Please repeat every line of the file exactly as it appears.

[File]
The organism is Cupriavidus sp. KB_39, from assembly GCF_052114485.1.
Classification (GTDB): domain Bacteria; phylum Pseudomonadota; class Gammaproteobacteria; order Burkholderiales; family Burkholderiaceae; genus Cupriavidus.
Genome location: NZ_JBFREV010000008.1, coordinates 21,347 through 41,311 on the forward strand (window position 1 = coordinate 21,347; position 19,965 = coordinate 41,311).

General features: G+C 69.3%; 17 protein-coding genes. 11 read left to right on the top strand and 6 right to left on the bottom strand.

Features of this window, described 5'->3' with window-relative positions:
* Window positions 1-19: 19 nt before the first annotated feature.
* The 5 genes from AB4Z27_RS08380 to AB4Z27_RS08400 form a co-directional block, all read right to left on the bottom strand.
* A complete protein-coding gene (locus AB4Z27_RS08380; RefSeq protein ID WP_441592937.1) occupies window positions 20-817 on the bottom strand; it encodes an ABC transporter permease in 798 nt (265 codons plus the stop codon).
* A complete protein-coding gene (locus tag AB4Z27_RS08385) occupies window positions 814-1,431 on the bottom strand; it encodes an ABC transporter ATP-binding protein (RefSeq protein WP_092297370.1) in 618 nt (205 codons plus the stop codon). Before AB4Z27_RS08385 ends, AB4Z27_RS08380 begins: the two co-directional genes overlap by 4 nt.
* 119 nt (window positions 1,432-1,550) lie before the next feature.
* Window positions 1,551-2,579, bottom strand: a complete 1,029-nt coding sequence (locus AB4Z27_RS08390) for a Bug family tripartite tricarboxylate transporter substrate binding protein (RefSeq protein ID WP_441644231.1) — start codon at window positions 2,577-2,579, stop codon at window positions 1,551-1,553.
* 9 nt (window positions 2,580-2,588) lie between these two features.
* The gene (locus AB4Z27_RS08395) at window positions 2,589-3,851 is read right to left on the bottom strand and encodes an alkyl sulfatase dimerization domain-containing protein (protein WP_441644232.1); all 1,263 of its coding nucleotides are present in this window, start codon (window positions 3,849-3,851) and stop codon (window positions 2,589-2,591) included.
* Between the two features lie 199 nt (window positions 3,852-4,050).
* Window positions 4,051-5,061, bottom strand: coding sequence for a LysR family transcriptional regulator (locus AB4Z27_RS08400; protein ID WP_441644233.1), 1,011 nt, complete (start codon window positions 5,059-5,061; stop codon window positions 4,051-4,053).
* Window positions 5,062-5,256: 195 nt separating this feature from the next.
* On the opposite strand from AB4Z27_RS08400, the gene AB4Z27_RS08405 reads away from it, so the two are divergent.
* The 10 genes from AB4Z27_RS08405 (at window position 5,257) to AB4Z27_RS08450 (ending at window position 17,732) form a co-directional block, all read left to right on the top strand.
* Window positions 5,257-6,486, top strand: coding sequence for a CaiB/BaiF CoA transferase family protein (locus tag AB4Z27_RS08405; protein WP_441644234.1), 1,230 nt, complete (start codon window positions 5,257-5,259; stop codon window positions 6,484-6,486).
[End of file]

The organism is Cupriavidus sp. KB_39, from assembly GCF_052114485.1.
Classification (GTDB): domain Bacteria; phylum Pseudomonadota; class Gammaproteobacteria; order Burkholderiales; family Burkholderiaceae; genus Cupriavidus.
Genome location: NZ_JBFREV010000008.1, coordinates 21,347 through 41,311 on the forward strand (window position 1 = coordinate 21,347; position 19,965 = coordinate 41,311).

General features: G+C 69.3%; 17 protein-coding genes. 11 read left to right on the top strand and 6 right to left on the bottom strand.

Features of this window, described 5'->3' with window-relative positions:
* Window positions 1-19: 19 nt before the first annotated feature.
* The 5 genes from AB4Z27_RS08380 to AB4Z27_RS08400 form a co-directional block, all read right to left on the bottom strand.
* A complete protein-coding gene (locus AB4Z27_RS08380; RefSeq protein ID WP_441592937.1) occupies window positions 20-817 on the bottom strand; it encodes an ABC transporter permease in 798 nt (265 codons plus the stop codon).
* A complete protein-coding gene (locus tag AB4Z27_RS08385) occupies window positions 814-1,431 on the bottom strand; it encodes an ABC transporter ATP-binding protein (RefSeq protein WP_092297370.1) in 618 nt (205 codons plus the stop codon). Before AB4Z27_RS08385 ends, AB4Z27_RS08380 begins: the two co-directional genes overlap by 4 nt.
* 119 nt (window positions 1,432-1,550) lie before the next feature.
* Window positions 1,551-2,579, bottom strand: a complete 1,029-nt coding sequence (locus AB4Z27_RS08390) for a Bug family tripartite tricarboxylate transporter substrate binding protein (RefSeq protein ID WP_441644231.1) — start codon at window positions 2,577-2,579, stop codon at window positions 1,551-1,553.
* 9 nt (window positions 2,580-2,588) lie between these two features.
* The gene (locus AB4Z27_RS08395) at window positions 2,589-3,851 is read right to left on the bottom strand and encodes an alkyl sulfatase dimerization domain-containing protein (protein WP_441644232.1); all 1,263 of its coding nucleotides are present in this window, start codon (window positions 3,849-3,851) and stop codon (window positions 2,589-2,591) included.
* Between the two features lie 199 nt (window positions 3,852-4,050).
* Window positions 4,051-5,061, bottom strand: coding sequence for a LysR family transcriptional regulator (locus AB4Z27_RS08400; protein ID WP_441644233.1), 1,011 nt, complete (start codon window positions 5,059-5,061; stop codon window positions 4,051-4,053).
* Window positions 5,062-5,256: 195 nt separating this feature from the next.
* On the opposite strand from AB4Z27_RS08400, the gene AB4Z27_RS08405 reads away from it, so the two are divergent.
* The 10 genes from AB4Z27_RS08405 (at window position 5,257) to AB4Z27_RS08450 (ending at window position 17,732) form a co-directional block, all read left to right on the top strand.
* Window positions 5,257-6,486, top strand: coding sequence for a CaiB/BaiF CoA transferase family protein (locus tag AB4Z27_RS08405; protein WP_441644234.1), 1,230 nt, complete (start codon window positions 5,257-5,259; stop codon window positions 6,484-6,486).